A Cognitive Model of Panic Attacks: David M. Clark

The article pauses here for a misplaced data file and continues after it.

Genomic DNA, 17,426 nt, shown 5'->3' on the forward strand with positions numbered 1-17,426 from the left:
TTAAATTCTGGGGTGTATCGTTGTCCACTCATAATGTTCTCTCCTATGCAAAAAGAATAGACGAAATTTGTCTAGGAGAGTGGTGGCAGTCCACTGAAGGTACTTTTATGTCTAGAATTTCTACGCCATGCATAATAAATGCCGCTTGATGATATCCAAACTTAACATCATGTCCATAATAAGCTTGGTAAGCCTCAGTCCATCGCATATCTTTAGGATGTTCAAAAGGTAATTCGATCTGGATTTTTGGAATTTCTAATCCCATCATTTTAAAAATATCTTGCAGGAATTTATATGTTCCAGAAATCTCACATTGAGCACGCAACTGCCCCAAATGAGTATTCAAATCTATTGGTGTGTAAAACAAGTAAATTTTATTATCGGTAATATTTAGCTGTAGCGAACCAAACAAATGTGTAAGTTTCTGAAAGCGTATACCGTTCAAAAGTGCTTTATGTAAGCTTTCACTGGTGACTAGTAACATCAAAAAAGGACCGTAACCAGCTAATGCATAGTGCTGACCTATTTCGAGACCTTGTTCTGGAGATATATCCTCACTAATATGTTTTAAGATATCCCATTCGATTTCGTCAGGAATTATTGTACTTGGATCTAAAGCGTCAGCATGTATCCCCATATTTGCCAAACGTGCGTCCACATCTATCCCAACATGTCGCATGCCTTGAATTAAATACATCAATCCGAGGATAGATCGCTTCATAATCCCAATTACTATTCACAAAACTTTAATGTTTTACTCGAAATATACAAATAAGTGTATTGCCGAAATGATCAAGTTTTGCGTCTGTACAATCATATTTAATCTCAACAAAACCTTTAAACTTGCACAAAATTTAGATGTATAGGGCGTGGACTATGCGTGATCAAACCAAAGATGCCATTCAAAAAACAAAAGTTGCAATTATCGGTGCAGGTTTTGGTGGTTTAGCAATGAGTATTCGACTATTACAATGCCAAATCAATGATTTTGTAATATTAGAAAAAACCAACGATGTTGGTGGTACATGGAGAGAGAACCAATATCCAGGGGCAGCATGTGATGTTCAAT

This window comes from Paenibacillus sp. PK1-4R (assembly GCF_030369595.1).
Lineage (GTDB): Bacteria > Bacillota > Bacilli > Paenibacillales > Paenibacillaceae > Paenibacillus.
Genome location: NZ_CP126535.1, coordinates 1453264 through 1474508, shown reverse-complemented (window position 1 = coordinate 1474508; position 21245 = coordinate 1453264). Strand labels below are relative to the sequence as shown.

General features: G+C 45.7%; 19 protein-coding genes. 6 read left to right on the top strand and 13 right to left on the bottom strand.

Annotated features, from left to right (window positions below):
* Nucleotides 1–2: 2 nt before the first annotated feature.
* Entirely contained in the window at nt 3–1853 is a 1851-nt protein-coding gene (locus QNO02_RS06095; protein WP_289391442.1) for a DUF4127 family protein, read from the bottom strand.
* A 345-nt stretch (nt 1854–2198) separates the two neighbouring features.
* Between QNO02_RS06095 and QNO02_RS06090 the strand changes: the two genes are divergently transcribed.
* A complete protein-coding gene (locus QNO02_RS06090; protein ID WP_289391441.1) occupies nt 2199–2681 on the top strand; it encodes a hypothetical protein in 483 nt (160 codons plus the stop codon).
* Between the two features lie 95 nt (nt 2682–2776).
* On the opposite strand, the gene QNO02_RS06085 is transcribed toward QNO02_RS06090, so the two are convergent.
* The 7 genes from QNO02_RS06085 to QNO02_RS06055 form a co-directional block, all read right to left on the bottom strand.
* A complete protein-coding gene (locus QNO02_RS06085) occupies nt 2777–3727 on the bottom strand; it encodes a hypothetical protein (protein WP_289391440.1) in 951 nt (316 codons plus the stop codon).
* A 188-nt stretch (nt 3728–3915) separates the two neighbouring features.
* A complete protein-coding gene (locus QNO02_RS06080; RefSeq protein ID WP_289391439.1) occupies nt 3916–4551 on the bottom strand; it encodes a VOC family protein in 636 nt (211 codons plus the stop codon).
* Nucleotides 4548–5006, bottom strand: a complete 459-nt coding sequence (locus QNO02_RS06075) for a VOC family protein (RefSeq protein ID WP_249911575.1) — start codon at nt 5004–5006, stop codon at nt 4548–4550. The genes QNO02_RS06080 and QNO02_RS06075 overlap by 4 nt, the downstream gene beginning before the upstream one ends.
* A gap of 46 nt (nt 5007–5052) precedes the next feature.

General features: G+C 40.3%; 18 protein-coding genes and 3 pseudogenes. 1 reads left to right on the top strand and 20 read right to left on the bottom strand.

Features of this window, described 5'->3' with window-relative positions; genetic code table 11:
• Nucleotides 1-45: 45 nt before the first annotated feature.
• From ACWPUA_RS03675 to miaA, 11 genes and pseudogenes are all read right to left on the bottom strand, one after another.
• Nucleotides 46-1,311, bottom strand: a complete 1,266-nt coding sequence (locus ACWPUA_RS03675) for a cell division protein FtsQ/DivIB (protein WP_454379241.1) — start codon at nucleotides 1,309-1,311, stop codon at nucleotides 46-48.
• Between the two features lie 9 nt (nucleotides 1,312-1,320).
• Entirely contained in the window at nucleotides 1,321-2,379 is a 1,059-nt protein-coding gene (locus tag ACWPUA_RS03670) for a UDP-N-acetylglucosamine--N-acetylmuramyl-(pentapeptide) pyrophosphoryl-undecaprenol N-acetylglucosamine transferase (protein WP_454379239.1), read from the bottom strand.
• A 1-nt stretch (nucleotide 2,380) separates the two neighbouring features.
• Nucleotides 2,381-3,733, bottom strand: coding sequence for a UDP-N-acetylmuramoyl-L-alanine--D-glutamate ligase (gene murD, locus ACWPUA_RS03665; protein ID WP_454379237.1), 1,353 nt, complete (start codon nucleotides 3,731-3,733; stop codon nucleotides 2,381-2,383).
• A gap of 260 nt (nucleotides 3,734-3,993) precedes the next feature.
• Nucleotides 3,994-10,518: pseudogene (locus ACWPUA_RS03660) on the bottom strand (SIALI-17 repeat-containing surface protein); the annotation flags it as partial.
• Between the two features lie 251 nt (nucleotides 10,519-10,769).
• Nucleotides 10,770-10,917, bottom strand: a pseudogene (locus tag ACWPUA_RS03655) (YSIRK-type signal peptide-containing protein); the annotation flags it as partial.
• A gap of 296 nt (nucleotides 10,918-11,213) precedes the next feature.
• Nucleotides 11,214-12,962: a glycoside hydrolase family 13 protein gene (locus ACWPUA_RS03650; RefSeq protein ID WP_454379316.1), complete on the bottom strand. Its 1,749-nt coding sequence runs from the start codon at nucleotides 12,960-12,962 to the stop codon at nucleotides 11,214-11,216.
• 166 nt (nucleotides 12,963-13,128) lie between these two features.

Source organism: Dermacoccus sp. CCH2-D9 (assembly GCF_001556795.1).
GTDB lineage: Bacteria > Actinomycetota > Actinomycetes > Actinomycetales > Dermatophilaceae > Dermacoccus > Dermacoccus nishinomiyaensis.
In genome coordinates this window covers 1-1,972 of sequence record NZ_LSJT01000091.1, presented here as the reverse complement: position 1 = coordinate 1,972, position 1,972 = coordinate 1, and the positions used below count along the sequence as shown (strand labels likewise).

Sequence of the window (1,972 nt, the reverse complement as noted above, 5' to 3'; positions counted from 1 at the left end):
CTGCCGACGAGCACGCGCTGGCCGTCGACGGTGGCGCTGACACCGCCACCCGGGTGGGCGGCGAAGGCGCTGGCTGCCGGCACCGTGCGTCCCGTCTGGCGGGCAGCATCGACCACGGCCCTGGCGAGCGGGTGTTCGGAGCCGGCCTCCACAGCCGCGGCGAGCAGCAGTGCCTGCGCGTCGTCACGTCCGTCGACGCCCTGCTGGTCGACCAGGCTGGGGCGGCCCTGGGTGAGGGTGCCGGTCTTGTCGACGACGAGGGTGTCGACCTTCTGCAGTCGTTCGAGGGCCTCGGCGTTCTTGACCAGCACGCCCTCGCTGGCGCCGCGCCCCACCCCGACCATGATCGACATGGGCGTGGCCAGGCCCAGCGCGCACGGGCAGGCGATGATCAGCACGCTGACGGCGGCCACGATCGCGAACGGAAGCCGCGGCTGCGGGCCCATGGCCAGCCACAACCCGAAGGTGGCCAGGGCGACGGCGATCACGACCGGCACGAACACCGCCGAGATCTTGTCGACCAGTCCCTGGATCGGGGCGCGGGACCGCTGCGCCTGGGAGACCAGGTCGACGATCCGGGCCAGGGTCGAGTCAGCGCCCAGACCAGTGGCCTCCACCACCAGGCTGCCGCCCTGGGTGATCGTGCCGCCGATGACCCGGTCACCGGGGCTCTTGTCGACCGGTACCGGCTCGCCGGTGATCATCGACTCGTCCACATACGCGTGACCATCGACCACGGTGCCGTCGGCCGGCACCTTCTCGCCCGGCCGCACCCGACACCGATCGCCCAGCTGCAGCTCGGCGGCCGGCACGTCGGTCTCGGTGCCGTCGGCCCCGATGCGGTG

Ever since Freud's (l89411940a) classic essay on anxiety neurosis, it has been accepted that panic attacks are a frequent accompaniment of certain types of anxiety state. However, it is only relatively recently that panic attacks have become a focus of research interest in their own right. This shift in emphasis is largely a result of the work of Donald Klein. In a series of studies which started in the 1960s, Klein and his colleagues (Klein, 1964; Zitrin, Klein, & Woerner, 1980; Zitrin, Klein, Woerner & Ross, 1983; Zitrin, Woerner & Klein, 1981) obtained results which they interpreted as indicating that anxiety disorders which are characterized by panic attacks respond to imipramine while anxiety disorders which are not characterized by panic attacks fail to respond to imipramine. This apparent "pharmacological dissociation" led Klein (1981) to propose that panic anxiety is qualitatively different from nonpanic anxiety. This view was endorsed by the writers of the diagnostic and statistical manual, 3rd Revision (DSM-III, American Psychiatric Association, 1980) when they created the two diagnostic categories of panic disorder and agoraphobia with panic, and used the presence or absence of panic attacks as a major criterion for distinguishing between different types of anxiety disorder.